Saturday, October 15, 2016

Yume Tsukai

Yume Tsukai, a contemporary fantasy series from 2006, was one of the first anime shows I worked on; I QCed the entire series for C1. It was quite popular with fansub groups at the time and was subbed to completion by Arienai and Ureshii, AonE and Ayu, and of course C1. However, it was never licensed in North America and, rather surprisingly, never resubbed in English from DVD sources. Accordingly, Orphan is proud to present Yume Tsukai in a softsubbed release based on the R2J DVDs.

Yume Tsukai tells the story of the Dream Masters (yume tsukai), who combat the effects of nightmares that cross the boundary between dreams and reality and erupt in the real world. Dream Masters are named after the seven stars in the Pleiades cluster, which in Japan are named for the seven days of the week.. The most experienced is the Sunday Star, Mishima Touko, age 17. She is a recluse and sleeps for 12 to 16 hours a day. Her younger sister is the Tuesday Star, Mishima Rinko, age 10. She is super genki and confident and calls herself the Super Elementary School Student. They are joined in some episodes by the Friday Star, Tachibana Hajime, a lolicon who regards anyone older than a teenager as ancient history; the Saturday Star, Sagawa Satoka, a relative newcomer who lives in Kyuushu; and Touko’s Aunt Misako, who is 29 years old and still a virgin.

The show is episodic, although there is an underlying background mystery about the fate of Touko’s father, who was killed while fighting a nightmare. In most episodes, Touko and Rinko are commissioned to investigate a baffling phenomenon which turns out to be a nightmare erupting in the real world. They must locate the dreamer, gain his or her consent to end the nightmare, and then fight its effects. They do this with shaman sticks known as Broom Gods, into which they place various toys. The toys transform into weapons to combat the nightmare, which is eventually returned to the world of dreams.

This summary makes Yume Tsukai sound formulaic and action-centric, but in fact, it's a series of character studies focusing on the troubled dreamers and their reasons for unleashing nightmares on the world. The dreamers include unhappy children, divorcing couples, bereaved lovers, and depressed teenagers – people who are experiencing real-life situations beyond their ability to cope. (In many ways, Yume Tsukai uses nightmares as a metaphor for the effects of mental illness.) The Dream Masters’ intervention can combat the effects of the nightmare, but the dreamer must choose whether or not to hold on to feelings that led to the nightmare. In some cases, the dreamer is able to resolve the underlying conflict, and there’s a happy ending; in other cases, not so much.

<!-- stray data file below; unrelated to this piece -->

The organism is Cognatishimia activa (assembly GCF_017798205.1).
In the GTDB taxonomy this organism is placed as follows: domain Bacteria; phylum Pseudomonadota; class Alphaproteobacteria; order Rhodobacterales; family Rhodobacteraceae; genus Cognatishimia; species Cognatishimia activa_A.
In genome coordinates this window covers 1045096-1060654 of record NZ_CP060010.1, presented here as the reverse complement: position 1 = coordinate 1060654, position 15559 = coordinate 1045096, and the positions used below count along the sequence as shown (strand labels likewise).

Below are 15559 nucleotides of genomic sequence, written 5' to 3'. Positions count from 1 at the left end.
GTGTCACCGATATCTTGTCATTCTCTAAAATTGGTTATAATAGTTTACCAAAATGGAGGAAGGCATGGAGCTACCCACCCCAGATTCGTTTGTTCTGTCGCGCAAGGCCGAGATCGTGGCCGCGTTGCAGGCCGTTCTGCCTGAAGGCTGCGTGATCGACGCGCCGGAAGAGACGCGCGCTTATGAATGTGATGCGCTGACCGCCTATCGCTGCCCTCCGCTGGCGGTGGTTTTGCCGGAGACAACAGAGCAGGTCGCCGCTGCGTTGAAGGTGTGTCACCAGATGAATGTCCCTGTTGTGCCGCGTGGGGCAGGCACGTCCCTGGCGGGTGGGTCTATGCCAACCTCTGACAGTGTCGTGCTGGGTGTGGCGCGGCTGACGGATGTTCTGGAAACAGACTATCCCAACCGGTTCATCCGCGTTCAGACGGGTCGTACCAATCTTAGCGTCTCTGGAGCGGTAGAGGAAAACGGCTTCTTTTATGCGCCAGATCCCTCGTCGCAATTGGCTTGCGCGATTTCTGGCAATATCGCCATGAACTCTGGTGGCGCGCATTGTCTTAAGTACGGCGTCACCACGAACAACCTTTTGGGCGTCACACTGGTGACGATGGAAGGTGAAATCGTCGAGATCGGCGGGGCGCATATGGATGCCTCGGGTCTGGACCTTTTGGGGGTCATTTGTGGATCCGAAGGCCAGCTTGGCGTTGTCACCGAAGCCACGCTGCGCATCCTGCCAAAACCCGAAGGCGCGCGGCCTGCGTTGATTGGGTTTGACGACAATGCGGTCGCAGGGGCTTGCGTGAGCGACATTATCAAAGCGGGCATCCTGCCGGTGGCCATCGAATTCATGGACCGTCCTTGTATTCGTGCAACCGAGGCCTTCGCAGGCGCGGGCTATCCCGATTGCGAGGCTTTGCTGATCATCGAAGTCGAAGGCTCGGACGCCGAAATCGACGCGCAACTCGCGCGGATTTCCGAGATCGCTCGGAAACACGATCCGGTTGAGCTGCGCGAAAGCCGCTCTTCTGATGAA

While the stories in Yume Tsukai are interesting, and the characters are engaging, the animation is problematic. Even though the show was produced by Madhouse in its prime (the same year as Nana and Death Note, among many others), it was clearly made on a low budget. As a result, whole scenes, particularly action sequences, are repeatedly recycled. The climactic battle in episode 3, using the Dream Cyclone, is reused more or less verbatim in episodes 4 and 5. The climactic battle in episode 8 is simply not animated at all. In medium shots, the characters' faces are often distorted beyond recognition. These shortcuts, combined with the wispy character designs, can be rather off-putting.